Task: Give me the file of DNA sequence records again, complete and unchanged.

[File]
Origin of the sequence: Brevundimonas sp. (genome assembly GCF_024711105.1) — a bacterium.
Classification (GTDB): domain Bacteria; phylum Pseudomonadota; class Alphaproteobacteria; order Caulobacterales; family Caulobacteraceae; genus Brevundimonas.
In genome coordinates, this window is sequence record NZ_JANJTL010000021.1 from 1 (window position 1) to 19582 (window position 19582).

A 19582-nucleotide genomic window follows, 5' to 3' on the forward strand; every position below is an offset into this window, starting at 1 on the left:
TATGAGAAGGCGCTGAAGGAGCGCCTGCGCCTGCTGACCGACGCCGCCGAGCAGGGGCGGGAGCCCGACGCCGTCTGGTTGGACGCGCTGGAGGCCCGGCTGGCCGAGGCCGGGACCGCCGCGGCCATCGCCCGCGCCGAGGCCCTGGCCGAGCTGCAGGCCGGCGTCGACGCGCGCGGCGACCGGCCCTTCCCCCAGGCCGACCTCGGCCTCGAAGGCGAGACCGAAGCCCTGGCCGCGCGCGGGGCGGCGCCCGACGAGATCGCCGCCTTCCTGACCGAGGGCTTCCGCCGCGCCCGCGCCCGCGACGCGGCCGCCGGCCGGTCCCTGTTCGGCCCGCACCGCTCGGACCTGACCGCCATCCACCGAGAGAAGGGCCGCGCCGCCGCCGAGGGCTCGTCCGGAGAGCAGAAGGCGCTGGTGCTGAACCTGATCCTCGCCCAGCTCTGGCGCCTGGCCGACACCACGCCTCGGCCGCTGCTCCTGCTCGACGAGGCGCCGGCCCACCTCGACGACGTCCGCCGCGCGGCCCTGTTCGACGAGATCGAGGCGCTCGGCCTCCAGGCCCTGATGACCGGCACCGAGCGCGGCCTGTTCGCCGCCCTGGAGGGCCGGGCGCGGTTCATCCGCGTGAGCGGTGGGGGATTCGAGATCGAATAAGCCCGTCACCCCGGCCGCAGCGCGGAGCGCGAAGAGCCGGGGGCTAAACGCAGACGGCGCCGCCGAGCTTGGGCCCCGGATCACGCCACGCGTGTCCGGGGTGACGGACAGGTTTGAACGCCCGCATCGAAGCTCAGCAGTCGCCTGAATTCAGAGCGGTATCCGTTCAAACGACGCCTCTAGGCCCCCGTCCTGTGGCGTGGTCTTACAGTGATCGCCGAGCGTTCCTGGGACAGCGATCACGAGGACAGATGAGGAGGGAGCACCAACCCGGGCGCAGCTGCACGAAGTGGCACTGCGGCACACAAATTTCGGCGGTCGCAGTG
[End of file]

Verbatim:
Origin of the sequence: Brevundimonas sp. (genome assembly GCF_024711105.1) — a bacterium.
Classification (GTDB): domain Bacteria; phylum Pseudomonadota; class Alphaproteobacteria; order Caulobacterales; family Caulobacteraceae; genus Brevundimonas.
In genome coordinates, this window is sequence record NZ_JANJTL010000021.1 from 1 (window position 1) to 19582 (window position 19582).

A 19582-nucleotide genomic window follows, 5' to 3' on the forward strand; every position below is an offset into this window, starting at 1 on the left:
TATGAGAAGGCGCTGAAGGAGCGCCTGCGCCTGCTGACCGACGCCGCCGAGCAGGGGCGGGAGCCCGACGCCGTCTGGTTGGACGCGCTGGAGGCCCGGCTGGCCGAGGCCGGGACCGCCGCGGCCATCGCCCGCGCCGAGGCCCTGGCCGAGCTGCAGGCCGGCGTCGACGCGCGCGGCGACCGGCCCTTCCCCCAGGCCGACCTCGGCCTCGAAGGCGAGACCGAAGCCCTGGCCGCGCGCGGGGCGGCGCCCGACGAGATCGCCGCCTTCCTGACCGAGGGCTTCCGCCGCGCCCGCGCCCGCGACGCGGCCGCCGGCCGGTCCCTGTTCGGCCCGCACCGCTCGGACCTGACCGCCATCCACCGAGAGAAGGGCCGCGCCGCCGCCGAGGGCTCGTCCGGAGAGCAGAAGGCGCTGGTGCTGAACCTGATCCTCGCCCAGCTCTGGCGCCTGGCCGACACCACGCCTCGGCCGCTGCTCCTGCTCGACGAGGCGCCGGCCCACCTCGACGACGTCCGCCGCGCGGCCCTGTTCGACGAGATCGAGGCGCTCGGCCTCCAGGCCCTGATGACCGGCACCGAGCGCGGCCTGTTCGCCGCCCTGGAGGGCCGGGCGCGGTTCATCCGCGTGAGCGGTGGGGGATTCGAGATCGAATAAGCCCGTCACCCCGGCCGCAGCGCGGAGCGCGAAGAGCCGGGGGCTAAACGCAGACGGCGCCGCCGAGCTTGGGCCCCGGATCACGCCACGCGTGTCCGGGGTGACGGACAGGTTTGAACGCCCGCATCGAAGCTCAGCAGTCGCCTGAATTCAGAGCGGTATCCGTTCAAACGACGCCTCTAGGCCCCCGTCCTGTGGCGTGGTCTTACAGTGATCGCCGAGCGTTCCTGGGACAGCGATCACGAGGACAGATGAGGAGGGAGCACCAACCCGGGCGCAGCTGCACGAAGTGGCACTGCGGCACACAAATTTCGGCGGTCGCAGTG